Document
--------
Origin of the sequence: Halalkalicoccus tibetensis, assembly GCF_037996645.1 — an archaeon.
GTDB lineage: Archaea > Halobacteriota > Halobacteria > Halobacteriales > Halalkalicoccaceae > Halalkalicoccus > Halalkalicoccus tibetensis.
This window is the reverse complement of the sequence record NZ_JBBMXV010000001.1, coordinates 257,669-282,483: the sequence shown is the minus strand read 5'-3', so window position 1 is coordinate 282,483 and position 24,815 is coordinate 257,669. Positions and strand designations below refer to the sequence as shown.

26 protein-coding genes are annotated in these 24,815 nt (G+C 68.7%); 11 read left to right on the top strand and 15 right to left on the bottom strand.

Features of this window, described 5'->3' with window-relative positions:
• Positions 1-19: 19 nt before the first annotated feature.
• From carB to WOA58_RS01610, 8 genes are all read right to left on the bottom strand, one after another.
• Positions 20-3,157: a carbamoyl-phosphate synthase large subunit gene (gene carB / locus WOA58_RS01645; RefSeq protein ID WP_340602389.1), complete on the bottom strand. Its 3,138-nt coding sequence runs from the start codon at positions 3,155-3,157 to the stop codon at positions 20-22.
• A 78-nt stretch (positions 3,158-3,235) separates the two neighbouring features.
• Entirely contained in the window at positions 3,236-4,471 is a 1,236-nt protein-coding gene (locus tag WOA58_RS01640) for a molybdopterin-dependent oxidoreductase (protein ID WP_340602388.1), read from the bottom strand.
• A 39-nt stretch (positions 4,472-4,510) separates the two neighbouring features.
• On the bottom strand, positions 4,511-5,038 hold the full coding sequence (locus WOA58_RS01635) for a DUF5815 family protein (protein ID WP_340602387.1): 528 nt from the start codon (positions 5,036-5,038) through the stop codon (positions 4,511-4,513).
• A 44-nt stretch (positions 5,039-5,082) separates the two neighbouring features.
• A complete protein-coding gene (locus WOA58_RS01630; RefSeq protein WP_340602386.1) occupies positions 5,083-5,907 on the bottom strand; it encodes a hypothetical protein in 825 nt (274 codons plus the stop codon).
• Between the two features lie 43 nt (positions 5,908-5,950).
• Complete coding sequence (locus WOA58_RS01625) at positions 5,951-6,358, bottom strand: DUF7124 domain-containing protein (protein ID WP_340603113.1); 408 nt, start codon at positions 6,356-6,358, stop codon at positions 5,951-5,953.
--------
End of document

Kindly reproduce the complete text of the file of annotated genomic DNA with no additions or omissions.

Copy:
Origin of the sequence: Halalkalicoccus tibetensis, assembly GCF_037996645.1 — an archaeon.
GTDB lineage: Archaea > Halobacteriota > Halobacteria > Halobacteriales > Halalkalicoccaceae > Halalkalicoccus > Halalkalicoccus tibetensis.
This window is the reverse complement of the sequence record NZ_JBBMXV010000001.1, coordinates 257,669-282,483: the sequence shown is the minus strand read 5'-3', so window position 1 is coordinate 282,483 and position 24,815 is coordinate 257,669. Positions and strand designations below refer to the sequence as shown.

26 protein-coding genes are annotated in these 24,815 nt (G+C 68.7%); 11 read left to right on the top strand and 15 right to left on the bottom strand.

Features of this window, described 5'->3' with window-relative positions:
• Positions 1-19: 19 nt before the first annotated feature.
• From carB to WOA58_RS01610, 8 genes are all read right to left on the bottom strand, one after another.
• Positions 20-3,157: a carbamoyl-phosphate synthase large subunit gene (gene carB / locus WOA58_RS01645; RefSeq protein ID WP_340602389.1), complete on the bottom strand. Its 3,138-nt coding sequence runs from the start codon at positions 3,155-3,157 to the stop codon at positions 20-22.
• A 78-nt stretch (positions 3,158-3,235) separates the two neighbouring features.
• Entirely contained in the window at positions 3,236-4,471 is a 1,236-nt protein-coding gene (locus tag WOA58_RS01640) for a molybdopterin-dependent oxidoreductase (protein ID WP_340602388.1), read from the bottom strand.
• A 39-nt stretch (positions 4,472-4,510) separates the two neighbouring features.
• On the bottom strand, positions 4,511-5,038 hold the full coding sequence (locus WOA58_RS01635) for a DUF5815 family protein (protein ID WP_340602387.1): 528 nt from the start codon (positions 5,036-5,038) through the stop codon (positions 4,511-4,513).
• A 44-nt stretch (positions 5,039-5,082) separates the two neighbouring features.
• A complete protein-coding gene (locus WOA58_RS01630; RefSeq protein WP_340602386.1) occupies positions 5,083-5,907 on the bottom strand; it encodes a hypothetical protein in 825 nt (274 codons plus the stop codon).
• Between the two features lie 43 nt (positions 5,908-5,950).
• Complete coding sequence (locus WOA58_RS01625) at positions 5,951-6,358, bottom strand: DUF7124 domain-containing protein (protein ID WP_340603113.1); 408 nt, start codon at positions 6,356-6,358, stop codon at positions 5,951-5,953.